exec(open("Function.py").read()) %matplotlib inline
C:\Users\MatheusCF\Anaconda3\lib\site-packages\statsmodels\compat\pandas.py:56: FutureWarning: The pandas.core.datetools module is deprecated and will be removed in a future version. Please use the pandas.tseries module instead. from pandas.core import datetools
In this section, we use the data frame we’ve generated
Data/2012-17Model.pkl is generated based on five years play by play the data from 2013 to 2017, which contains roughly 1.5 million play by play rows. Here we use this fitted model, and try to predict the win probability of play by play datas of the games in 2018, i.e., 2017-2018 regular season. We load all the polished data from
Model = NBAWinProbability(Seasons = 2018) Model.BuildDF() # transform dataframe to a ready to use one Model.TrainTestSplit(train_fraction=0) # we are not going to train on this year's data Model.loadModelPersist('2012-17Model.pkl')
Build DF Completed! Train-Test Split Completed!
Once we have obtained the trained model and ready to use dataframe, we can predict the win probability of the away team at each row (event).
For each game we can predict the win probability of the away team with respect to game time remaining.
On Dec. 5, 2017, Utah Jazz challenges (away) Oklahoma City Thunder (home). UTAH was leading by as many as 17 points in the third quarter, but OKC came back strongly in the fourth quarter and took the game. Typically in these kind of come back games the WP prediction varies a lot, becasue the model (like the one by ESPN) only account for inside-game factors. In our model, we also take team stats as outside-game factors into account. So we a better team is trailed, the model still “believes” the better team to win, and therefore, get more accurate result in terms of WP.
In the ESPN model, the WP of UTAH was once over 90% in third quarter, but in our model it’s only 60%. That means our model is clearly more sophisticated in terms of prediction WP. We are not too much influenced by the scores at the event. In another word, we are not swigging between two teams as much as ESPN model did. Our model is more consistent.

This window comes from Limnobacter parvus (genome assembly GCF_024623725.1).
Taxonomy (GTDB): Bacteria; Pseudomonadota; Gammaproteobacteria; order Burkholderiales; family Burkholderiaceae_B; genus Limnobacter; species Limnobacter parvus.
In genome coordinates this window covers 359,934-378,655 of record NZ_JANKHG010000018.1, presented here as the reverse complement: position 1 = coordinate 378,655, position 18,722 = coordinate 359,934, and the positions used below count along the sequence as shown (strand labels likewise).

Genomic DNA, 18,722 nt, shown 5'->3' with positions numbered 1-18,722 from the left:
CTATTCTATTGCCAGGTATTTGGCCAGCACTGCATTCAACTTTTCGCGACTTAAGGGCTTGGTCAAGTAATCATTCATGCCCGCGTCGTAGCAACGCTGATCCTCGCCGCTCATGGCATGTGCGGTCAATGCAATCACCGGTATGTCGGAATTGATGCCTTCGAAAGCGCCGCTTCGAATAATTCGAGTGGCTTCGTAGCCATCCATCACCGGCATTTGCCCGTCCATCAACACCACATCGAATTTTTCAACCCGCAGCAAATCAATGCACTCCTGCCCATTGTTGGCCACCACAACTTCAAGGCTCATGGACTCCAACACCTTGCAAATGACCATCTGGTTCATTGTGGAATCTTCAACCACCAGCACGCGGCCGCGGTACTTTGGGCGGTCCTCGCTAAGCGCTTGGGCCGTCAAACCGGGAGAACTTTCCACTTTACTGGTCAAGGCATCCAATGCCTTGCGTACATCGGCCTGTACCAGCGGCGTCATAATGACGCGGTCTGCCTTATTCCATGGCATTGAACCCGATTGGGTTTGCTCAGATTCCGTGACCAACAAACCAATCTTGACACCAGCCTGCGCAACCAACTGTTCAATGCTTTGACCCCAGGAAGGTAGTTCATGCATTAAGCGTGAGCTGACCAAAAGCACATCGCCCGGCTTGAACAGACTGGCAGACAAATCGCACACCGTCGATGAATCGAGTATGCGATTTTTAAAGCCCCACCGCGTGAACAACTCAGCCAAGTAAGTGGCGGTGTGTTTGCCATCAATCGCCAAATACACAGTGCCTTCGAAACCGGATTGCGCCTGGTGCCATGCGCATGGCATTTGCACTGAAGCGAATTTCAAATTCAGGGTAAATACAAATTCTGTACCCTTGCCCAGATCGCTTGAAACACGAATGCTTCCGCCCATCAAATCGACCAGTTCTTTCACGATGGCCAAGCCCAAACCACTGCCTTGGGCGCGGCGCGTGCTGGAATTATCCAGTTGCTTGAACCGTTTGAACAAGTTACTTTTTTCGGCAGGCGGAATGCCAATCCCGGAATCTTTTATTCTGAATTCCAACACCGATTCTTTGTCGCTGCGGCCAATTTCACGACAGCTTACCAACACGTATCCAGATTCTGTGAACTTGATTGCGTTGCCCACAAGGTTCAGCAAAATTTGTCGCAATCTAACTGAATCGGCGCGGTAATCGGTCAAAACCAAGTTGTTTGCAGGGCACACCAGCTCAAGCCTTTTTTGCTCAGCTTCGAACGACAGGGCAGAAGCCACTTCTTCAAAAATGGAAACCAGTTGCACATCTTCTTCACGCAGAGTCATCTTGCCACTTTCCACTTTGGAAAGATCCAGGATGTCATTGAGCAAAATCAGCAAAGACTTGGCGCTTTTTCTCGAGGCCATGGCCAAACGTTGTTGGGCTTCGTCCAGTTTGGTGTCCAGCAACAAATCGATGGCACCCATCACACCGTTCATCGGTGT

The link to the game (by ESPN): http://www.espn.com/nba/game?gameId=400975102
On Nov. 29, 2017, Golden State Warriors visit LA Lakers. There was a overtime in this game, so let’s look at how does our model handles overtime.
Before the game start our model favors the away team GSW by 75%, and ESPN model favors it by 80%. Our model is able to capture the big WP changes at the end of the fourth quarter, where the game was tied. All the trend are captured reasonably good comparing to the model by ESPN.
The link to the game (by ESPN): http://www.espn.com/nba/game?gameId=400975063
From the above discussions, we are pretty confident about the WP offered by our model. Now the issue is, how can we measure the accuracy of this prediction. In this season, there are hundreds of games and tens of thousands of events (sampling points). Among all these events, we have generated their corresponding WPs. To check the accuracy of these WPs, for example, we can select all the events with predicted WP (for away team) in range 60% to 65%, together with their true outcomes. Then we calculate the portion in which the away teams actually win the game. And then we check if it is in or near 60%-65%.
Practically we can make these slides (60%-65%) even smaller: for each percent of predicted WP (e.g., 60%-61%) we calculate the true WP. Then we can plot then in a figure with predicted WP on $x$ and True WP on $y$ (by red line). If our predictions are perfect, it should be a line with 45 degree slope, where predicted WP always equals true WP (by blue line).
The error of the prediction from our model is then calculated by the mean square error from the perfect model. For this year’s data, which we’ve never touched it, the model gives the prediction within 5% error. We find it to be a very nice performance.
WP mean squared error from perfect prediciton is: 4.78251951814 % Plot completed